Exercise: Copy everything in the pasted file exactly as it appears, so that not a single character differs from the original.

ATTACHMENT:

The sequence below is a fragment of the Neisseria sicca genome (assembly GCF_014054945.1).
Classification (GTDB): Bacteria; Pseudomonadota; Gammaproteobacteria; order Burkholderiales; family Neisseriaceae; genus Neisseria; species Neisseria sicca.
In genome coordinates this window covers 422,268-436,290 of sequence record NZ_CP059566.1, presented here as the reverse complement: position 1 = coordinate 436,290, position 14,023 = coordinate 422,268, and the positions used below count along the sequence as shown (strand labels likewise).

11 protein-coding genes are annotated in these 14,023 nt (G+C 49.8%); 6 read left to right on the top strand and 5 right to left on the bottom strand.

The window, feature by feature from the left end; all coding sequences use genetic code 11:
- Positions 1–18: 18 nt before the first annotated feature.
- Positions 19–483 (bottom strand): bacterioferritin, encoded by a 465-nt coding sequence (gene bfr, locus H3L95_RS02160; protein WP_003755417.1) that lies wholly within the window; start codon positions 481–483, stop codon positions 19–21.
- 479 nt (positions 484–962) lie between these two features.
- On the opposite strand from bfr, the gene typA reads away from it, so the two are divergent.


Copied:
The sequence below is a fragment of the Neisseria sicca genome (assembly GCF_014054945.1).
Classification (GTDB): Bacteria; Pseudomonadota; Gammaproteobacteria; order Burkholderiales; family Neisseriaceae; genus Neisseria; species Neisseria sicca.
In genome coordinates this window covers 422,268-436,290 of sequence record NZ_CP059566.1, presented here as the reverse complement: position 1 = coordinate 436,290, position 14,023 = coordinate 422,268, and the positions used below count along the sequence as shown (strand labels likewise).

11 protein-coding genes are annotated in these 14,023 nt (G+C 49.8%); 6 read left to right on the top strand and 5 right to left on the bottom strand.

The window, feature by feature from the left end; all coding sequences use genetic code 11:
- Positions 1–18: 18 nt before the first annotated feature.
- Positions 19–483 (bottom strand): bacterioferritin, encoded by a 465-nt coding sequence (gene bfr, locus H3L95_RS02160; protein WP_003755417.1) that lies wholly within the window; start codon positions 481–483, stop codon positions 19–21.
- 479 nt (positions 484–962) lie between these two features.
- On the opposite strand from bfr, the gene typA reads away from it, so the two are divergent.